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Where did Joseph Smith learn about the names, relative amounts and functions of ancient weights and measurements?

In the middle of Alma 11 in the Book of Mormon, a detailed description of measurements is outlined. This description of measurements is impressive in terms of its names, relative amounts and functions.

It is impressive that the measurements in Alma 11 correspond with what we know of other ancient cultures:

In terms of the names used, John Welch notes:

The term shilum closely approximates the Hebrew ¡illum (or shillum) which means “repayment,” “recompense,” or “retribution” (see Hosea 9:7; Isaiah 34:8; Micah 7:3). Moreover, both the Nephite and Hebrew expressions may link to the Akkadian ¡illum (or shilum) in Mesopotamia, which refers to an “area measure.”

For the name senum, the correspondences come from Hebrew and Egyptian. On the Hebrew side, “senum” appears to derive from a root having two consonants, sn, perhaps coupled to the Akkadian nominative singular termination -um.24 An obvious candidate is seni or senayim (dual form), from the Hebrew root for “second,” “two,” or “double.” It is not unreasonable linguistically to see the Hebrew for two as a close relative of the Nephite senum, particularly in view of dialectical exchanges in early Hebrew between s and ¡ (e.g., Judges 12:5–6). The same phonological equivalent may also be seen in the ancient Egyptian cognates for two: sn, snw, snwy, and sny, and Coptic snau.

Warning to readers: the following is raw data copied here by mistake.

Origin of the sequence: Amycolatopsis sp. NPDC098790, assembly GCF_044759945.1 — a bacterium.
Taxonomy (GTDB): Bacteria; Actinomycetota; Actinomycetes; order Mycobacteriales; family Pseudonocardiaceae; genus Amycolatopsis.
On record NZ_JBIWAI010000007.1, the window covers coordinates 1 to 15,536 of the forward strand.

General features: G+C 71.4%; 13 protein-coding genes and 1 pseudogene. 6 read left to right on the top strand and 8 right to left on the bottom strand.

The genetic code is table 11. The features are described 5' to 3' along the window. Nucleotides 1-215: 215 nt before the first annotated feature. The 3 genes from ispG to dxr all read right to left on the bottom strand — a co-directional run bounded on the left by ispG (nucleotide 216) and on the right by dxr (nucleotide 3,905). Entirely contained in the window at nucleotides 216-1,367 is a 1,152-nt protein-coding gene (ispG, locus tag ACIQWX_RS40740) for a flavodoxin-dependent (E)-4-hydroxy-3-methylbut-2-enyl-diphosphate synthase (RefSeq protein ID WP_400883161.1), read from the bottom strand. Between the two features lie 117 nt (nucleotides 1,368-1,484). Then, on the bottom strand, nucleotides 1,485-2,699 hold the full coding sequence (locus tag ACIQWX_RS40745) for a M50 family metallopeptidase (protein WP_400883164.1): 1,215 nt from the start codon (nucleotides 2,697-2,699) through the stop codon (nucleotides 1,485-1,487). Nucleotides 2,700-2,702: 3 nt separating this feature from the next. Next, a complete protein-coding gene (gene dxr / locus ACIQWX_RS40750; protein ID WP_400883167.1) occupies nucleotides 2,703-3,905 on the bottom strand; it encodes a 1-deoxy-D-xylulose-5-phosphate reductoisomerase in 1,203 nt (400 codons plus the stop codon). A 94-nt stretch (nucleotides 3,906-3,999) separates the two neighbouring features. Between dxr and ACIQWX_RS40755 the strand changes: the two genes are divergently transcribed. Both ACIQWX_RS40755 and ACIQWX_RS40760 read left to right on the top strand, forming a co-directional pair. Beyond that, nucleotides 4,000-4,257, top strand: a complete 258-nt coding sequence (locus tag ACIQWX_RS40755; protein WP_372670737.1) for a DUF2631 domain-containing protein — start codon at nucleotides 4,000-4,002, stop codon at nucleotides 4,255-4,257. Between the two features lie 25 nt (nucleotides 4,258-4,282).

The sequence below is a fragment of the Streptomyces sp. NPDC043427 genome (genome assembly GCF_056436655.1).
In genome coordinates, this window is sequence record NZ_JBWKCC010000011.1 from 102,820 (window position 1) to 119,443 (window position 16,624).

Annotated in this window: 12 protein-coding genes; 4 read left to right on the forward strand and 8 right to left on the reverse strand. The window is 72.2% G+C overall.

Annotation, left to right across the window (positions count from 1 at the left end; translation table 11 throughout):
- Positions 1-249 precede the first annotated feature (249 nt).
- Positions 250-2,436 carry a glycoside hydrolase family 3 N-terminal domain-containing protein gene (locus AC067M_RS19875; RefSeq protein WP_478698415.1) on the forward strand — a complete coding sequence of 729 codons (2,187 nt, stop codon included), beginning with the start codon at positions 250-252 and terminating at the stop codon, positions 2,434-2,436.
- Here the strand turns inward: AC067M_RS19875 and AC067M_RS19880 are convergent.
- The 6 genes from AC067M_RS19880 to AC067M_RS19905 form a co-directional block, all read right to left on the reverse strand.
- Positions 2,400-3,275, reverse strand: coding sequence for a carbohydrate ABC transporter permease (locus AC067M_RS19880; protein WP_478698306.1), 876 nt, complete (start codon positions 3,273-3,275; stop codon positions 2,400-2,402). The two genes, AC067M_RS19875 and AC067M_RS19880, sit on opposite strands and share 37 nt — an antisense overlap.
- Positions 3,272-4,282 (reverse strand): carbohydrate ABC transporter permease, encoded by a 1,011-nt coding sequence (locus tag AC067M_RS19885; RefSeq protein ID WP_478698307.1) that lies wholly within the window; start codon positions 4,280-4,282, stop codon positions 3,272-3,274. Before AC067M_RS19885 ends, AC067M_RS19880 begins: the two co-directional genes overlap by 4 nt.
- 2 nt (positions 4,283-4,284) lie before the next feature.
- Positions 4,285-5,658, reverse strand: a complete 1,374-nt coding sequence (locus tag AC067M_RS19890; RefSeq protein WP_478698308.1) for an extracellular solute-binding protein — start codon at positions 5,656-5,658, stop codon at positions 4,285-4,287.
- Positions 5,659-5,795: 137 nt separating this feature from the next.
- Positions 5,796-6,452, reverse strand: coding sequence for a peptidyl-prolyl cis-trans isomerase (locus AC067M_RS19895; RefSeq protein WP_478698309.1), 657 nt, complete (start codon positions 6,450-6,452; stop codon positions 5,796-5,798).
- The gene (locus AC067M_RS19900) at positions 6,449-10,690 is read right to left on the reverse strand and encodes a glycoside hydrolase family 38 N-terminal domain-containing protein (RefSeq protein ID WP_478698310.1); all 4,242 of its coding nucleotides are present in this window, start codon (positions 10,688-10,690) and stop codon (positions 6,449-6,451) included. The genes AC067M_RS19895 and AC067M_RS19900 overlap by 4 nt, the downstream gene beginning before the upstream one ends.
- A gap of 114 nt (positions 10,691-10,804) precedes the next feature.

Weighing and Measuring in the Worlds of the Book of Mormon John W. Welch 

Why would Joseph Smith take a chance on creating a measurement system that could be proved anachronistic?


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